Artem Harutyunyan is on his way up with his career as a boxer. So it seemed odd that, on one recent day, he was in a dimly lit basement of a refugee shelter in a quiet Hamburg neighbourhood. Mattresses were spread on the concrete floor and some punching bags were dangling from the ceiling.
The 25-year-old man of Armenian ethnic background paid a visit along with a number of people from the media and spent his time teaching some basic techniques to a group of Syrian youngsters who face an uncertain future as they await the outcome of their application for asylum in Germany.
“Where these people are now is where we, my family, once had been,” Harutyunyan says, recalling his own story in Germany. “Naturally I don’t know everything because I was still so young then. But my parents told me about it and then later on I was aware of what was going on.”
It was 1991, when he was about 1 year old, that he and his family—the parents and his brother Robert—arrived in Hamburg from the Armenian capital Yerevan. “The war hadn’t come to Armenia yet, but it was going on in Azerbaijan.”
The family had to be patient in awaiting the outcome of their asylum proceedings. “We fought to be able to stay here. Now, I can tell the people here in this shelter that I had once been in their situation.”
But he believes that there is a difference between his situation and that of the newcomers, whose number in this shelter totals some 500.
“The people here have an even more difficult path to go down,” he says.
Next year Harutyunyan hopes to win a medal for Germany at the Rio Olympics. In 2013 he finished third in the European championships, while this year he made it to the world championship final of the Olympic boxing association AIBA in the light welterweight category. So he knows the sport he is teaching.
“I want to help the refugees get to know more about boxing, help them to be able to forget about their worries at least for a moment,” he says.
At the refugee shelter, the boxing training group got organized about a year ago,” notes Caroline Smolny, who has been a social worker at the refugee shelter for the past 17 years.
“I think it’s great that now something is being offered to the singles,” she adds, noting that there are several activities offered to families, women and children, but hardly anything for single people.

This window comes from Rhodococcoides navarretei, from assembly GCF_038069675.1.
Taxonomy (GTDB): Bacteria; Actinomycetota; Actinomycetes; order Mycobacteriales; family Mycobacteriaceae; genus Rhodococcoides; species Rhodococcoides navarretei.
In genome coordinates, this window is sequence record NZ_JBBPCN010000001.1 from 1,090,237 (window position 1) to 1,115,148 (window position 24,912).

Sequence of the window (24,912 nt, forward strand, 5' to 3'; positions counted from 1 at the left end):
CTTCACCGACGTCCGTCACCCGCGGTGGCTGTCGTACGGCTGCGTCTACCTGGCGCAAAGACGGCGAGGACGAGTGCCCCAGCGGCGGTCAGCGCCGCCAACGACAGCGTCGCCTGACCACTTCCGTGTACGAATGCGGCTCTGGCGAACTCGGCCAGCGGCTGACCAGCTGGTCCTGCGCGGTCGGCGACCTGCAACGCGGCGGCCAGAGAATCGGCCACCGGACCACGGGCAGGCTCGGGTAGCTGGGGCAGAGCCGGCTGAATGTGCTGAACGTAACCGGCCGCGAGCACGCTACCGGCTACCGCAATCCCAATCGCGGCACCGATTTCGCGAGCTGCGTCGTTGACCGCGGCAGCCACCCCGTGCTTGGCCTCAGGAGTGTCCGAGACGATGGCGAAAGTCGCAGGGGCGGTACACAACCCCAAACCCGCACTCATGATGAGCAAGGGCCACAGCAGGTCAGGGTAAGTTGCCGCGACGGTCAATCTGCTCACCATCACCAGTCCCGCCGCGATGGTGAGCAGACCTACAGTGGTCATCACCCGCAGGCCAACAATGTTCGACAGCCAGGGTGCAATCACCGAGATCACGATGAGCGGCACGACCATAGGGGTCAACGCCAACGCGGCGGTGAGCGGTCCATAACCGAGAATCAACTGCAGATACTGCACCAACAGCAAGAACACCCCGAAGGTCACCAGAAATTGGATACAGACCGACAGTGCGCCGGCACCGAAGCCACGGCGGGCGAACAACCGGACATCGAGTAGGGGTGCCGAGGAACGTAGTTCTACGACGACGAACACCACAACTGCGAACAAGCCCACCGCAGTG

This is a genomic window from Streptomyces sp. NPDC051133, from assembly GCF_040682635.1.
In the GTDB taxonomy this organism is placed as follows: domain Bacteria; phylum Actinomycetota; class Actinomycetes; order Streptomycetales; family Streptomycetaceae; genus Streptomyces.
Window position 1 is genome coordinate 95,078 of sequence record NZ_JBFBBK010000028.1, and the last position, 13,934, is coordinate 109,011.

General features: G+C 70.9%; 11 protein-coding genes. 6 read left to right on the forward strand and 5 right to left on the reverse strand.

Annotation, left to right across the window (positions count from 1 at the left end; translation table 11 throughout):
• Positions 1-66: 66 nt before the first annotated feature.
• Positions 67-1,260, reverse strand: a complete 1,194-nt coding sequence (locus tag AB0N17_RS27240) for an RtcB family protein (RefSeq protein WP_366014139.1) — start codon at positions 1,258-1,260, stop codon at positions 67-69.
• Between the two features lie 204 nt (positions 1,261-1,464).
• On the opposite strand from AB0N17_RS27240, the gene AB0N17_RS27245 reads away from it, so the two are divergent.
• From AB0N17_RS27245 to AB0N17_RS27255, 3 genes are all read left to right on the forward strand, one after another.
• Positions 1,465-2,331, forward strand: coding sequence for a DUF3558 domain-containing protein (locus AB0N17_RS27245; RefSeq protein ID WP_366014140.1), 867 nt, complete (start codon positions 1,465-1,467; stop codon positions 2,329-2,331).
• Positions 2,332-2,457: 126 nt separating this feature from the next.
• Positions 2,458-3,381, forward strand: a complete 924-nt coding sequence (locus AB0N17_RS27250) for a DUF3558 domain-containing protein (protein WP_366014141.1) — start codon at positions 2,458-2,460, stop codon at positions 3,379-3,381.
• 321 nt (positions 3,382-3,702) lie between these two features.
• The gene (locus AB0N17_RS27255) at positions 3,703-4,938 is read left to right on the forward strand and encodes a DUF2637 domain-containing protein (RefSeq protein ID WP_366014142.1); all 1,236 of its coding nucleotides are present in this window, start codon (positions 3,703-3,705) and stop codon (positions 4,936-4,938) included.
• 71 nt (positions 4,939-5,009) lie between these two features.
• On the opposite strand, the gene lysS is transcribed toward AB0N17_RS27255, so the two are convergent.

Harutyunyan shows five Syrian youths how to strike the punching bag.
Then he practises with them on the hitting pads.
Normally there would have been a number of young men from other countries taking part in the training. But on this day, when they heard that the press and photographers were visiting, they stayed away, fearful that a picture appearing in the media might hurt their asylum proceedings.
Harutyunyan is pleased about how much fun the young Syrians were obviously having. “Their faces are radiant,” he says. Adds Caroline Smolny: “Boxing helps to work off the tensions.”
In her work she gets assistance from a young man from Ingushetia, Arsen Kostoyev, who has been in Germany now for seven years. He had been a boxer in Russia before coming to Germany.
“The lads need this training,” Kostoyev says. “Sometimes life in a shelter can make you aggressive. They shouldn’t beat each other up, but box with each other instead.”
Over the past 12 months, Kostoyev says he has given boxing lessons to about 80 refugees. “It’s really a great thing that we now have such a prominent boxer here like Harutyunyan.”
For his part, Harutyunyan vows that his appearance at the refugee shelter was not just for a few press photos before disappearing again.
“I want more for them. I want to organize something big. The people have so many worries, and some have given up hope. They need courage and some diversion,” the boxer says.
Together with the Hamburg Boxing Association, he wants to organize regular boxing training sessions in a gym with a genuine boxing ring.
“Sports is a branch that people can hold onto so that they don’t fall from the tree,” Harutyunyan says.
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